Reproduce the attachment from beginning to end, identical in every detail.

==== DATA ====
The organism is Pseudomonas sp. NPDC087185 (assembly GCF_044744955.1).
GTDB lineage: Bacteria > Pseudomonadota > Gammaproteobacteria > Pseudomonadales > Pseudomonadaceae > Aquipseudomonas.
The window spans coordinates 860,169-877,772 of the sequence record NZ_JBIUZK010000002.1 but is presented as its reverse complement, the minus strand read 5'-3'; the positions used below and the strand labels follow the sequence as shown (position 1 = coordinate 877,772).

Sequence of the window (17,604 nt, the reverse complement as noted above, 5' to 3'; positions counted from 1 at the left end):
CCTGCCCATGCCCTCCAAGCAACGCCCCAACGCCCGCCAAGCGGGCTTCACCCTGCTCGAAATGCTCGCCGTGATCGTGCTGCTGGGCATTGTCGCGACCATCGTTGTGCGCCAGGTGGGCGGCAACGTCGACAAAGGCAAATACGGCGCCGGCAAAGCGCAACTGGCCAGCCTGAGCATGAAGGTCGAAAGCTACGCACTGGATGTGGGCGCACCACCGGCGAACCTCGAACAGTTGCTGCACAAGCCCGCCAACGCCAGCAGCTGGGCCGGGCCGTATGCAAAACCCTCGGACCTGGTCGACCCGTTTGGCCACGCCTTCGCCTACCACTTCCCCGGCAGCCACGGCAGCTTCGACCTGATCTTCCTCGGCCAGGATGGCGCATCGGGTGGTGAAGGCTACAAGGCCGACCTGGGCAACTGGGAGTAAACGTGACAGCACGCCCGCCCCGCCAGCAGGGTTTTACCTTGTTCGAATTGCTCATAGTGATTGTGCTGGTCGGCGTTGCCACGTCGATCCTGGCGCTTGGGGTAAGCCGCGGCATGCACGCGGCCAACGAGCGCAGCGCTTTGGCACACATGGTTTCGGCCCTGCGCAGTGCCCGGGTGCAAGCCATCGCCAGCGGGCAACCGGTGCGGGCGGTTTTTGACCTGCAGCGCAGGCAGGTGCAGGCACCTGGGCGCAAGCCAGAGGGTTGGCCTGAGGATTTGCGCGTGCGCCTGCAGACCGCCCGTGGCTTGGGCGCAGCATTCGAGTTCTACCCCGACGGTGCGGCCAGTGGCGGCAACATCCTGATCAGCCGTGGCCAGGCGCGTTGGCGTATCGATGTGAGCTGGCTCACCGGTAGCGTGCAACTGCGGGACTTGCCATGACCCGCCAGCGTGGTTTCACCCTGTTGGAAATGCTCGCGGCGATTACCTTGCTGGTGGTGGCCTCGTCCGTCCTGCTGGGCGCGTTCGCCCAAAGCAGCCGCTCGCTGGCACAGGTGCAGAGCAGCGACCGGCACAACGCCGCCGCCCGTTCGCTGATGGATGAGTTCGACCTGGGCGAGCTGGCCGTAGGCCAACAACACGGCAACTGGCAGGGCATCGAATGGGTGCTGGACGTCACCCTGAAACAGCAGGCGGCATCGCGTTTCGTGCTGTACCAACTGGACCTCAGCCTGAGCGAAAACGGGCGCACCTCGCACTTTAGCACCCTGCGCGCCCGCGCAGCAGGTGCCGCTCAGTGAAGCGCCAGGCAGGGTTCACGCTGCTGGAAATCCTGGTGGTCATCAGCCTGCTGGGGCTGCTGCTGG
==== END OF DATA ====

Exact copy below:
The organism is Pseudomonas sp. NPDC087185 (assembly GCF_044744955.1).
GTDB lineage: Bacteria > Pseudomonadota > Gammaproteobacteria > Pseudomonadales > Pseudomonadaceae > Aquipseudomonas.
The window spans coordinates 860,169-877,772 of the sequence record NZ_JBIUZK010000002.1 but is presented as its reverse complement, the minus strand read 5'-3'; the positions used below and the strand labels follow the sequence as shown (position 1 = coordinate 877,772).

Sequence of the window (17,604 nt, the reverse complement as noted above, 5' to 3'; positions counted from 1 at the left end):
CCTGCCCATGCCCTCCAAGCAACGCCCCAACGCCCGCCAAGCGGGCTTCACCCTGCTCGAAATGCTCGCCGTGATCGTGCTGCTGGGCATTGTCGCGACCATCGTTGTGCGCCAGGTGGGCGGCAACGTCGACAAAGGCAAATACGGCGCCGGCAAAGCGCAACTGGCCAGCCTGAGCATGAAGGTCGAAAGCTACGCACTGGATGTGGGCGCACCACCGGCGAACCTCGAACAGTTGCTGCACAAGCCCGCCAACGCCAGCAGCTGGGCCGGGCCGTATGCAAAACCCTCGGACCTGGTCGACCCGTTTGGCCACGCCTTCGCCTACCACTTCCCCGGCAGCCACGGCAGCTTCGACCTGATCTTCCTCGGCCAGGATGGCGCATCGGGTGGTGAAGGCTACAAGGCCGACCTGGGCAACTGGGAGTAAACGTGACAGCACGCCCGCCCCGCCAGCAGGGTTTTACCTTGTTCGAATTGCTCATAGTGATTGTGCTGGTCGGCGTTGCCACGTCGATCCTGGCGCTTGGGGTAAGCCGCGGCATGCACGCGGCCAACGAGCGCAGCGCTTTGGCACACATGGTTTCGGCCCTGCGCAGTGCCCGGGTGCAAGCCATCGCCAGCGGGCAACCGGTGCGGGCGGTTTTTGACCTGCAGCGCAGGCAGGTGCAGGCACCTGGGCGCAAGCCAGAGGGTTGGCCTGAGGATTTGCGCGTGCGCCTGCAGACCGCCCGTGGCTTGGGCGCAGCATTCGAGTTCTACCCCGACGGTGCGGCCAGTGGCGGCAACATCCTGATCAGCCGTGGCCAGGCGCGTTGGCGTATCGATGTGAGCTGGCTCACCGGTAGCGTGCAACTGCGGGACTTGCCATGACCCGCCAGCGTGGTTTCACCCTGTTGGAAATGCTCGCGGCGATTACCTTGCTGGTGGTGGCCTCGTCCGTCCTGCTGGGCGCGTTCGCCCAAAGCAGCCGCTCGCTGGCACAGGTGCAGAGCAGCGACCGGCACAACGCCGCCGCCCGTTCGCTGATGGATGAGTTCGACCTGGGCGAGCTGGCCGTAGGCCAACAACACGGCAACTGGCAGGGCATCGAATGGGTGCTGGACGTCACCCTGAAACAGCAGGCGGCATCGCGTTTCGTGCTGTACCAACTGGACCTCAGCCTGAGCGAAAACGGGCGCACCTCGCACTTTAGCACCCTGCGCGCCCGCGCAGCAGGTGCCGCTCAGTGAAGCGCCAGGCAGGGTTCACGCTGCTGGAAATCCTGGTGGTCATCAGCCTGCTGGGGCTGCTGCTGG